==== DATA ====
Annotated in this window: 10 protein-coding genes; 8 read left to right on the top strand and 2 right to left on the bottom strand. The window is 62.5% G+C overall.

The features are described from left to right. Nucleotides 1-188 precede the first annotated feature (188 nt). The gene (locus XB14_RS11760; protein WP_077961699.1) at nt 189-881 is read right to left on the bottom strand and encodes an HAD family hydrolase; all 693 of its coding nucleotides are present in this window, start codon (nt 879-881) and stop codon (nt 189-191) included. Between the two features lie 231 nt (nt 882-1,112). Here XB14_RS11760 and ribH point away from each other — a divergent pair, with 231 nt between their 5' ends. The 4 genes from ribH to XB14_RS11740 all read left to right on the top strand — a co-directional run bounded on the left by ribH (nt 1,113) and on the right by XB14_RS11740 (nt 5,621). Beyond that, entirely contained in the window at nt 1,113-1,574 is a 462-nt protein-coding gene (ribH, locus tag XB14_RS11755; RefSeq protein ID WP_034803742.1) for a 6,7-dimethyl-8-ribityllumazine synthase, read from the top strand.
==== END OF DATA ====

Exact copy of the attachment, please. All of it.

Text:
Annotated in this window: 10 protein-coding genes; 8 read left to right on the top strand and 2 right to left on the bottom strand. The window is 62.5% G+C overall.

The features are described from left to right. Nucleotides 1-188 precede the first annotated feature (188 nt). The gene (locus XB14_RS11760; protein WP_077961699.1) at nt 189-881 is read right to left on the bottom strand and encodes an HAD family hydrolase; all 693 of its coding nucleotides are present in this window, start codon (nt 879-881) and stop codon (nt 189-191) included. Between the two features lie 231 nt (nt 882-1,112). Here XB14_RS11760 and ribH point away from each other — a divergent pair, with 231 nt between their 5' ends. The 4 genes from ribH to XB14_RS11740 all read left to right on the top strand — a co-directional run bounded on the left by ribH (nt 1,113) and on the right by XB14_RS11740 (nt 5,621). Beyond that, entirely contained in the window at nt 1,113-1,574 is a 462-nt protein-coding gene (ribH, locus tag XB14_RS11755; RefSeq protein ID WP_034803742.1) for a 6,7-dimethyl-8-ribityllumazine synthase, read from the top strand.